The PC manufacturers who are Google's hardware partners in the Google Chrome OS project may be less keen on the operating system than first appeared.

Most of the PC vendors Google listed on its blog as partners for the new Chrome operating system say they're evaluating the software but have not committed to creating devices around it, a far less upbeat message than Google had portrayed.

"We are studying Chrome," said HP media relations officer Marlene Somsak, by email. "We want to assess the capability Chrome may have for the computer and communications industries, and so we are studying it."

HP, the world's largest PC vendor, said that most of its products use Microsoft operating systems today, including Windows Mobile, XP and Vista. The company also sells machines with Linux for some computing customers.

Lenovo, China's largest PC vendor and the world's fourth biggest, said it is actively assessing Google Chrome OS's development and evaluating it based upon customer value.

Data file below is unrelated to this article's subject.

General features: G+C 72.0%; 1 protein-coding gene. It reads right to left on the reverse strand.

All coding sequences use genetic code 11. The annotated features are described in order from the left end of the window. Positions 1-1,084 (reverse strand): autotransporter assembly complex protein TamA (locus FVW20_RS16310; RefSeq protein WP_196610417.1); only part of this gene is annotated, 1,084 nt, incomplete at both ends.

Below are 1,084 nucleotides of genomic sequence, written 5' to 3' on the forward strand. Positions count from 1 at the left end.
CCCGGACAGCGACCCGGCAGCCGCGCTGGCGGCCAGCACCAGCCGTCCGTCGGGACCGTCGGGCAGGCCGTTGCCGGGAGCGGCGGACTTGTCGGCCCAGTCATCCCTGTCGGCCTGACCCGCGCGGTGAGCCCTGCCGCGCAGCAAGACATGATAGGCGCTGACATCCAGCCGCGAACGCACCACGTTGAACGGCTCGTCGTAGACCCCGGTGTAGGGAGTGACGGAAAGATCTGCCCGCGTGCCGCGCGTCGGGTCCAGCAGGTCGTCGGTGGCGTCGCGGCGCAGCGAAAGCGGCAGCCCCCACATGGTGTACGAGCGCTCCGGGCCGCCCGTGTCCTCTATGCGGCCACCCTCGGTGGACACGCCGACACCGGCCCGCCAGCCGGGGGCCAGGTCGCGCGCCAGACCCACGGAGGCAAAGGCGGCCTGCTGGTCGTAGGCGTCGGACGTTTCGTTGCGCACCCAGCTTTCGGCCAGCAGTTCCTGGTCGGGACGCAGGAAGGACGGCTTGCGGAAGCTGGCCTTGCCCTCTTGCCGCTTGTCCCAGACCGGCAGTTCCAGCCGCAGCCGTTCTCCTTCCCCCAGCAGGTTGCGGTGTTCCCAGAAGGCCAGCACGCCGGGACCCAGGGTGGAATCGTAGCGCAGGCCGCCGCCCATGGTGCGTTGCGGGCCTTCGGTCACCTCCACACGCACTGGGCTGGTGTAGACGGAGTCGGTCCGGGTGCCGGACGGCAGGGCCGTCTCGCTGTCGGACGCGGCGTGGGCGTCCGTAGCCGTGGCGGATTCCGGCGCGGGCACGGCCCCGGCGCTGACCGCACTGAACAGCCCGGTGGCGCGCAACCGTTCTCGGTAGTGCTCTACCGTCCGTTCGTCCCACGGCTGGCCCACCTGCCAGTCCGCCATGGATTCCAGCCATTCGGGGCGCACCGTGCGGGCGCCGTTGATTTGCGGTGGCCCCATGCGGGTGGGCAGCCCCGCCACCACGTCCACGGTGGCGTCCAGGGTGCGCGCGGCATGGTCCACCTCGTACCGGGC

"Lenovo continually examines ways to bring customers more product choice and capabilities in terms of features and technologies," said Kristy Fair, in media relations at Lenovo.

Asustek Computer, pioneer of the netbook devices that Chrome may appear in first, also said it was evaluating Chrome.

"We cooperate with many companies on various technologies and we are currently evaluating [Chrome]," said Alvin Chen, an Asustek representative. "We have nothing to announce right now. We're not sure yet if we'll put out any products based on the operating system yet."

Acer, the world's third biggest PC vendor, did not respond to several requests for comment by email and phone.

Google said in a blog post late Wednesday that it was "currently working with a number of technology companies to design and build devices that deliver an extraordinary end user experience". But PC vendors listed on the posting indicate they are only studying Chrome, and are not yet ready to commit to any designs or devices.

The new Chrome OS will compete against Microsoft Windows in netbooks, laptop computers and desktops. Google is developing the Linux-based operating system for heavy internet users, and it will begin appearing in netbooks in the second half of 2010, the company has said.

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